Nevada’s $12 minimum wage proposal “not enough,” Gillibrand says

New York state o' mind
Democratic presidential candidate Sen. Kirsten Gillibrand taking questions from media in Las Vegas May 6.

During a campaign visit to SEIU Nevada Monday, U.S. Sen. Kristen Gillibrand pledged her support for a $15 minimum wage.

Gillibrand and scores of Democratic senators and members of Congress, including Nevada Sen. Jacky Rosen and all Nevada Democratic members of the House, are co-sponsors of legislation to raise the minimum wage to $15 an hour by 2024.

In Nevada, state lawmakers are considering a bill to raise the wage to $12 by 2023.

Asked about the difference between the federal and state proposals Monday, Gillibrand said $12 is “inadequate.”

“It’s not enough,” she said when asked about Nevada’s proposal. “I think $15 is the minimum and we need to index for inflation, which means start at $15 and raise it every year.”

Wage issues, workers’ rights and income inequality took center stage during Gillibrand’s campaign stop at SEIU Monday afternoon. Her visit comes less than two weeks after SEIU and the Center for American Progress hosted a workers forum featuring six other presidential candidates.

During the visit, fast food workers and home care aides voiced concerns about the inability to survive on low wages — the current wage in Nevada is $7.25 for workers who have benefits and $8.25 without health benefits.

Darla Garcia, who has been working in the fast food industry, is hopeful that more candidates are talking about minimum wage issues, saying it is “one of the most important topics that could be discussed.”

“This is our livelihood,” she said. “It’s easy to support $12 versus $15 when you already make a good salary and have health care coverage.”

She added that she is glad presidential candidates are leading are supporting the call for $15, but is disappointed Nevada legislators aren’t echoing it. “By 2023, $12 is going to feel like $9,” Garcia said referring to the state’s attempts.

Gillibrand argued that increasing the wage doesn’t hurt businesses, a concern among Nevada lawmakers. “It doesn’t leave small businesses or the business industry behind,” she said.

While the federal $15 by 2024 legislation is stalled as long as Republicans control the White House and the Senate, she urged changes at the local and state level. “We’ve seen cities be successful at $15,” she said. “When whole cities (raise the wage) everyone thrives.” Several local governments nationwide have raised the wage to $15, or started to, and researchers have found the wage increases have not harmed the labor market.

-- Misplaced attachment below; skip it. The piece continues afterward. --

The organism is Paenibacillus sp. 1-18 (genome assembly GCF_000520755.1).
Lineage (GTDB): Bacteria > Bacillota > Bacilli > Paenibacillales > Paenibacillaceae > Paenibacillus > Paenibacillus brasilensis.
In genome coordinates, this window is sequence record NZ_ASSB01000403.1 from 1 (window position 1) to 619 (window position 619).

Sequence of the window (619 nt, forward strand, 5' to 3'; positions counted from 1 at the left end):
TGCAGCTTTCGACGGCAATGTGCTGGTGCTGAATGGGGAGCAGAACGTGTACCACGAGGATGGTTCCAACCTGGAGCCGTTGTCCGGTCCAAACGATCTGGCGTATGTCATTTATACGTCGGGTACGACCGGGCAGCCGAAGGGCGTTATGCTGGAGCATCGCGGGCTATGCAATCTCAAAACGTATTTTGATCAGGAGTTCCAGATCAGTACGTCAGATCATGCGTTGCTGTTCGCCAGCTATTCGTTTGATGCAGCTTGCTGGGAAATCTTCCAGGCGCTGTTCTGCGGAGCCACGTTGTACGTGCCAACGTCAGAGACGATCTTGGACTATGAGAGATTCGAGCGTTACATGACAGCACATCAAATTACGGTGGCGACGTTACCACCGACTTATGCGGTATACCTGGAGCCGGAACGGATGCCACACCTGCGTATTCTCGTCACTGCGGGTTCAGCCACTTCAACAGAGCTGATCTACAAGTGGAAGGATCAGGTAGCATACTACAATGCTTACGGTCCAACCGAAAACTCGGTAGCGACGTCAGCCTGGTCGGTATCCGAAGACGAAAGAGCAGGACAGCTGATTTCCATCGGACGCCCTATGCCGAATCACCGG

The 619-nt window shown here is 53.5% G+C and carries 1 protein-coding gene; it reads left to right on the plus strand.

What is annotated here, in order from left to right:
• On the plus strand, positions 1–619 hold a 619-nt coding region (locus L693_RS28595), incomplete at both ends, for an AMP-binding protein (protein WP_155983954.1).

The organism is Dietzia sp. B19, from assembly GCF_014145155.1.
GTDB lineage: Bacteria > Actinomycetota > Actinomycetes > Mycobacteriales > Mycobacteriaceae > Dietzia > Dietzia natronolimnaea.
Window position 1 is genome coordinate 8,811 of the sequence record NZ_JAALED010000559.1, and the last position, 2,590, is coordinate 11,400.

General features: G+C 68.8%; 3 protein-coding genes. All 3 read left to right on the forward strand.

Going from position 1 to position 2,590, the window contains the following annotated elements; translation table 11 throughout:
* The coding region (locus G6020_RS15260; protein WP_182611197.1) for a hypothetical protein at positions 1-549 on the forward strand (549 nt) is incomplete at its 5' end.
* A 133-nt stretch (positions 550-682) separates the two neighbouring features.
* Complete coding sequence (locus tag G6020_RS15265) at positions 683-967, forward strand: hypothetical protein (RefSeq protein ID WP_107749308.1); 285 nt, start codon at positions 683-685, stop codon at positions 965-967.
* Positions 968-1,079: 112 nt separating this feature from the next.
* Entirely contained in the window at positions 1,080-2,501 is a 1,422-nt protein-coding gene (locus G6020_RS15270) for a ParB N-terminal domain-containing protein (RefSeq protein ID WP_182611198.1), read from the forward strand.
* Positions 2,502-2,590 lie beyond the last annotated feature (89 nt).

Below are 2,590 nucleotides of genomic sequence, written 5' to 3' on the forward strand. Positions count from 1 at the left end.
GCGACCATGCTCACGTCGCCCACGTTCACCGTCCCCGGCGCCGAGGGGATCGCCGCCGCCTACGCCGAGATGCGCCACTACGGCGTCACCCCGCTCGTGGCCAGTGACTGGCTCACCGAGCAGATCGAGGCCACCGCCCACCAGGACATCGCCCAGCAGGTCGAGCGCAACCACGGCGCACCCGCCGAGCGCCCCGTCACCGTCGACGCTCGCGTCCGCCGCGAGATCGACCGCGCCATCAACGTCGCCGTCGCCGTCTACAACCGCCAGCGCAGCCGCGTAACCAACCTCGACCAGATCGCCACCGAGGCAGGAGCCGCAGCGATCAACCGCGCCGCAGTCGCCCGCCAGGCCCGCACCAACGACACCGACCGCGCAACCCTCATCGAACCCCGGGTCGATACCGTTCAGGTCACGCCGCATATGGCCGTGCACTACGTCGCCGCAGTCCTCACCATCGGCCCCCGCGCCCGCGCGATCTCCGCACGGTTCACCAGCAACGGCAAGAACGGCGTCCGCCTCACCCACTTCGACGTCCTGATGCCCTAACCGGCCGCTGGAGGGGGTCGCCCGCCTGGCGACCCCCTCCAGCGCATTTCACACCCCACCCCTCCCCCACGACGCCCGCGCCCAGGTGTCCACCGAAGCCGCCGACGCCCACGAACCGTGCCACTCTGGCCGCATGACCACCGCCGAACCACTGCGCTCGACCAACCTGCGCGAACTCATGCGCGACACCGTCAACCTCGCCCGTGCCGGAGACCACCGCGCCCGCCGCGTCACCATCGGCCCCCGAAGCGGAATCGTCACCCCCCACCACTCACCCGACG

Better wages and benefits wasn’t the only topic she spoke about. Gillibrand also vowed to fight against “right-to-work” laws and to stand behind efforts by workers to unionize. “I think the ability of workers to unionize and organize is the greatest economic engine that exists,” she said.

In addition to wage issues, she advocated for increasing workforce development and training, implementing paid sick leave — another proposal Nevada lawmakers are considering — and finding options for debt-free college.

“I think for a lot of people, education is so necessary and they don’t have access — and they certainly don’t have debt free access,” she said. “I think one of the best ways to get at that challenge is to offer free college for any young person who commits to public service. You do a year of public service you can get two years at a community college or state school for free. If you’d like to do two years (public service) you can get four years free.”

With more candidates being pressed about how their policies would specifically impact black and brown communities, Gillibrand said that institutionalized racism needs to be considered when considering solutions to economic disparities.